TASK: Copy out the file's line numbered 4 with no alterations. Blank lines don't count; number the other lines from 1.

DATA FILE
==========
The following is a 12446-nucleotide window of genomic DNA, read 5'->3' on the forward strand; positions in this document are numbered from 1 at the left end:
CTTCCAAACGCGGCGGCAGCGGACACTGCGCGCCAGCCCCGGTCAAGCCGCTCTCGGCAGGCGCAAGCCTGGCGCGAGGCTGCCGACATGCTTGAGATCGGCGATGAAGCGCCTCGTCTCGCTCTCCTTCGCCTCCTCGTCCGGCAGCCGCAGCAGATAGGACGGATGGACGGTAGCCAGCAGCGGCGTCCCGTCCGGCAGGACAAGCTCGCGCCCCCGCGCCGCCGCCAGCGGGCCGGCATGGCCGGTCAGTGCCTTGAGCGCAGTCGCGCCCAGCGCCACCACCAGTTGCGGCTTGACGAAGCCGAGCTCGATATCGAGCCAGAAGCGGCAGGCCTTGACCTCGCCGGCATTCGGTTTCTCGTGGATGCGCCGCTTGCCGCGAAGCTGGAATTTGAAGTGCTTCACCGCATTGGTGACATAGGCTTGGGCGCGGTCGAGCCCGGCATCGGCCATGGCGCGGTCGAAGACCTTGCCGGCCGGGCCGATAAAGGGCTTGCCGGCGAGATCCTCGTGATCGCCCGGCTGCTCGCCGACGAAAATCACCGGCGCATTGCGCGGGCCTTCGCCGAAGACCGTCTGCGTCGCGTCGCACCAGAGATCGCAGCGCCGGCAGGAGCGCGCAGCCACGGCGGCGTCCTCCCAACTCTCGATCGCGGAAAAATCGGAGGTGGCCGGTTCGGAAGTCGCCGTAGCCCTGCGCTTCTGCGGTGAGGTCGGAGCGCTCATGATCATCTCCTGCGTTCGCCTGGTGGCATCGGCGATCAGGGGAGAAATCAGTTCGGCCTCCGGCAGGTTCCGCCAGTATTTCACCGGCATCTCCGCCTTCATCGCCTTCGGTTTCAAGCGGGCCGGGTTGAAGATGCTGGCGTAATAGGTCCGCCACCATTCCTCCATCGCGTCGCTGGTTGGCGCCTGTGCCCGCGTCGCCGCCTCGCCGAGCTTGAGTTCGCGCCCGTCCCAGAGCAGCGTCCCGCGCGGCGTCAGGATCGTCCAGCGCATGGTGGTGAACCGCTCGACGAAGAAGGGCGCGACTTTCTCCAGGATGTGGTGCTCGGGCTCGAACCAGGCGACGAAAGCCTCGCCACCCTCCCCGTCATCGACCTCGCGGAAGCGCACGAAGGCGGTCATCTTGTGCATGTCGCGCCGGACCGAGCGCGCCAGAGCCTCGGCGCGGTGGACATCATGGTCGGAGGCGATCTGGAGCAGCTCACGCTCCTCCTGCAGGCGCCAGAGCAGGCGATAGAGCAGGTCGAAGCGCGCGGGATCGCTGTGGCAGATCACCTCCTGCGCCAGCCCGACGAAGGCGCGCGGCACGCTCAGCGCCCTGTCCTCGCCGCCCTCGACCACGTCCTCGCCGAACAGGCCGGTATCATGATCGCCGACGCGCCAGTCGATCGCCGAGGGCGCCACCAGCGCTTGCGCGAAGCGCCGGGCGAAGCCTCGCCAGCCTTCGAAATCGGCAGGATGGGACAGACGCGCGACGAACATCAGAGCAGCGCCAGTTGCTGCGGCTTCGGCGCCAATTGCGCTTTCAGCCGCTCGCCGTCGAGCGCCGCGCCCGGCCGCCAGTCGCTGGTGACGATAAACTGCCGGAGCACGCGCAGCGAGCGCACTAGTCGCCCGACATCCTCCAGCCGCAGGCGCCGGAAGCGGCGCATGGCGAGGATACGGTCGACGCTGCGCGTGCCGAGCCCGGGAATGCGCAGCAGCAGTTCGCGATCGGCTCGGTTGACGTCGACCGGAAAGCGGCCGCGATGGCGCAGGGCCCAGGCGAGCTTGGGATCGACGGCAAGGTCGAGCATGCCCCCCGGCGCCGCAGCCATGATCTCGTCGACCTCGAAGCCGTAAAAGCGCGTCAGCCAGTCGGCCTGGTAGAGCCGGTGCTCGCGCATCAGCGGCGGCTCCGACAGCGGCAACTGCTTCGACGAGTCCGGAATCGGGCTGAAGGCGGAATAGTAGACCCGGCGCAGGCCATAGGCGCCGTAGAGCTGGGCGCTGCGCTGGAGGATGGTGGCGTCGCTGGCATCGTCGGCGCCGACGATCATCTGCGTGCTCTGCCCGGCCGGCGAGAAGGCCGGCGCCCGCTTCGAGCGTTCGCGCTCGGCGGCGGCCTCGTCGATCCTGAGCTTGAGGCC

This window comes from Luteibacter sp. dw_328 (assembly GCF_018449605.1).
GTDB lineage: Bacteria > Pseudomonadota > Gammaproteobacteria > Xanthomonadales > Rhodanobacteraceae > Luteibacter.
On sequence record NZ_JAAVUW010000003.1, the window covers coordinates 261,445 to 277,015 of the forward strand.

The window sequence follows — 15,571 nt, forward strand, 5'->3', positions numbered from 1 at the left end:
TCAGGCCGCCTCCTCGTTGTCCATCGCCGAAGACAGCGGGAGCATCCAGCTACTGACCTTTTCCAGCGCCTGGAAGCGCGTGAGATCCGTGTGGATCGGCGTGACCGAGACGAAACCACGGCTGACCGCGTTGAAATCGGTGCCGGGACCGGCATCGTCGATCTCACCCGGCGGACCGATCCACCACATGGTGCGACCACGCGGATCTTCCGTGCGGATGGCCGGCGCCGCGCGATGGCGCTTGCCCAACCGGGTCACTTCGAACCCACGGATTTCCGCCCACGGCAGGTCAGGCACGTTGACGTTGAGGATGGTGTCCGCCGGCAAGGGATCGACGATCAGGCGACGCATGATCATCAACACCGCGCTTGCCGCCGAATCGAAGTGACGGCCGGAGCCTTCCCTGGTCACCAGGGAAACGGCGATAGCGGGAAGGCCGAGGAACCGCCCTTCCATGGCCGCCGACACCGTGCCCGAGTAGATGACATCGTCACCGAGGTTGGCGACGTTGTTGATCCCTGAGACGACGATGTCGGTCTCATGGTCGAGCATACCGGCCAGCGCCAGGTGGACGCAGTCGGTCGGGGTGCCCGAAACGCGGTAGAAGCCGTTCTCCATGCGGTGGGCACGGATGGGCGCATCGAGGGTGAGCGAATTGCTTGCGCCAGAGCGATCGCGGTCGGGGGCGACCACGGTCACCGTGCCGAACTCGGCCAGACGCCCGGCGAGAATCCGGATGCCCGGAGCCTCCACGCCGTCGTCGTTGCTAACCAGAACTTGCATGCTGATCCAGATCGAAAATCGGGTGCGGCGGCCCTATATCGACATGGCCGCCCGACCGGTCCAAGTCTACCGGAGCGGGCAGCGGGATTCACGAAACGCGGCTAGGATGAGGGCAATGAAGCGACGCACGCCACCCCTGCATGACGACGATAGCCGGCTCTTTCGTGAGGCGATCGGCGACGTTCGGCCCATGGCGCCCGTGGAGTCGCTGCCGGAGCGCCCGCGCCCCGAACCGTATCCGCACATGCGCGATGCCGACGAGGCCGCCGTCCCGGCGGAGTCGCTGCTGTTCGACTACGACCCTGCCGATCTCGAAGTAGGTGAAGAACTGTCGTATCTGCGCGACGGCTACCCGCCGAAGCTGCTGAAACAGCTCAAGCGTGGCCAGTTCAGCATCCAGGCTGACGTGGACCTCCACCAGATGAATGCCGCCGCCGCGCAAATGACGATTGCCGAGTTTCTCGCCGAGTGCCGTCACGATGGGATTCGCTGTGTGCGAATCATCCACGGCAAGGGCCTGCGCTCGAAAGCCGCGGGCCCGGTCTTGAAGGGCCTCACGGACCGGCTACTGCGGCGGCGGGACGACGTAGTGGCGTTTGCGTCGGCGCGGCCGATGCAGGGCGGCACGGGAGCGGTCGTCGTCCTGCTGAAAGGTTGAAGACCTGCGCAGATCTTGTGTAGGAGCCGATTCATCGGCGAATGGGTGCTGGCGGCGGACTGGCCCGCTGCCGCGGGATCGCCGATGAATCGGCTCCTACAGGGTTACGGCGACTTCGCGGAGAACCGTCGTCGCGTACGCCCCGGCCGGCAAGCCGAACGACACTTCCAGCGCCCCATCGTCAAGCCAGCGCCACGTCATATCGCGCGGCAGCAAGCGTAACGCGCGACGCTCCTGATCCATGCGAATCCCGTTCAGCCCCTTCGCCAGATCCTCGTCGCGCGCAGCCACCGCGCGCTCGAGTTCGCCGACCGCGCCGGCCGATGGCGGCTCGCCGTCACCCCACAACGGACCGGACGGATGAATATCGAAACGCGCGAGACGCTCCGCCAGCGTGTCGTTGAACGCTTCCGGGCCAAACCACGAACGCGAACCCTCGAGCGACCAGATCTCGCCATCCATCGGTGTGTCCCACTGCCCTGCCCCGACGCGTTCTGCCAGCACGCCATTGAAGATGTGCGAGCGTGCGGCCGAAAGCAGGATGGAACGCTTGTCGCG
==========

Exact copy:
GTDB lineage: Bacteria > Pseudomonadota > Gammaproteobacteria > Xanthomonadales > Rhodanobacteraceae > Luteibacter.